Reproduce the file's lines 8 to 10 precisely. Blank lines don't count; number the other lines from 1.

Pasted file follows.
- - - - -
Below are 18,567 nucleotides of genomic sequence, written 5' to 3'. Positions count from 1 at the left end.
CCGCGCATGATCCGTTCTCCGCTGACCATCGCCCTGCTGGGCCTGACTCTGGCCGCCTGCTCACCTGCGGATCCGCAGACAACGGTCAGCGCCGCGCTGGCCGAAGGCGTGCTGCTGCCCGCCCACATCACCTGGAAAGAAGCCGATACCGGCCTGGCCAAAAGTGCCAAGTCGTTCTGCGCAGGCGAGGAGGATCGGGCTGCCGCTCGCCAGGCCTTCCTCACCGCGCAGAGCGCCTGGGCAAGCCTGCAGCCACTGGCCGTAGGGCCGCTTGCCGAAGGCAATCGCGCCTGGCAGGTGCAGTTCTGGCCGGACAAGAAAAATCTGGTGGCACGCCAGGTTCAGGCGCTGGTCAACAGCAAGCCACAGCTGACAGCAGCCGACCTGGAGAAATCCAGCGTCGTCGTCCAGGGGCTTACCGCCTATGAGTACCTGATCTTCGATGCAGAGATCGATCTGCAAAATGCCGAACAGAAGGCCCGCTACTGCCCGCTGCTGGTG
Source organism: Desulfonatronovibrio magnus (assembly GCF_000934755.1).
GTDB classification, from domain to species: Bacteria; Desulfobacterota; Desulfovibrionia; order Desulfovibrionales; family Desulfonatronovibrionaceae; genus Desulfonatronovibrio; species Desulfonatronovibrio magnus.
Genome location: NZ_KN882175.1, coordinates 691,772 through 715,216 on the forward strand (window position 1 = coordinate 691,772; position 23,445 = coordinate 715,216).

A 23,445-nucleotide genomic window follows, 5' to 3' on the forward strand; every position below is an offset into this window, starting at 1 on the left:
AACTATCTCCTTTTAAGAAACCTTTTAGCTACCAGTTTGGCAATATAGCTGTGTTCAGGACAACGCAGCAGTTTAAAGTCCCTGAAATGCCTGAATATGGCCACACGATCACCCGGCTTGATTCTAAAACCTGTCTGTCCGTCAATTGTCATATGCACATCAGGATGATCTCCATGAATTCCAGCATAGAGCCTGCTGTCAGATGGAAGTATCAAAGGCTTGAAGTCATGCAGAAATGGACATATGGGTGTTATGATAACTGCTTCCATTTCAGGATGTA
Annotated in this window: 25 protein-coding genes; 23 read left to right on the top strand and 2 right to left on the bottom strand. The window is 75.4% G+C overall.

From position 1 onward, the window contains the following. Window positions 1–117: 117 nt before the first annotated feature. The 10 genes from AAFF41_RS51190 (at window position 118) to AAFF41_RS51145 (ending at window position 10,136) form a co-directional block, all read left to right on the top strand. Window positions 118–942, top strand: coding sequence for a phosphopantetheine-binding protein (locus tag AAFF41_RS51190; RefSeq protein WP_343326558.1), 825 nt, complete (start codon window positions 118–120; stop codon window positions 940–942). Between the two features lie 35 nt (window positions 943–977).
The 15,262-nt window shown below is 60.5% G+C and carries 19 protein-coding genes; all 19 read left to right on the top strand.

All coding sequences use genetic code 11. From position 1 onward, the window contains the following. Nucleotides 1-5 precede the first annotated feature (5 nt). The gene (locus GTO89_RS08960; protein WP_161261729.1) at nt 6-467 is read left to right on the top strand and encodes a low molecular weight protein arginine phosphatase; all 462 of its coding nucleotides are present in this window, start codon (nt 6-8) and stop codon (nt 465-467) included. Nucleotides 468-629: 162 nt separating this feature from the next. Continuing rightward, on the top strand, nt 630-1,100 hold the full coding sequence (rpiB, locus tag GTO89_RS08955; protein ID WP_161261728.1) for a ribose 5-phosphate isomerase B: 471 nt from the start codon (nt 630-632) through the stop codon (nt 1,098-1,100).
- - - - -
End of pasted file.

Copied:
Annotated in this window: 25 protein-coding genes; 23 read left to right on the top strand and 2 right to left on the bottom strand. The window is 75.4% G+C overall.

From position 1 onward, the window contains the following. Window positions 1–117: 117 nt before the first annotated feature. The 10 genes from AAFF41_RS51190 (at window position 118) to AAFF41_RS51145 (ending at window position 10,136) form a co-directional block, all read left to right on the top strand. Window positions 118–942, top strand: coding sequence for a phosphopantetheine-binding protein (locus tag AAFF41_RS51190; RefSeq protein WP_343326558.1), 825 nt, complete (start codon window positions 118–120; stop codon window positions 940–942). Between the two features lie 35 nt (window positions 943–977).
The 15,262-nt window shown below is 60.5% G+C and carries 19 protein-coding genes; all 19 read left to right on the top strand.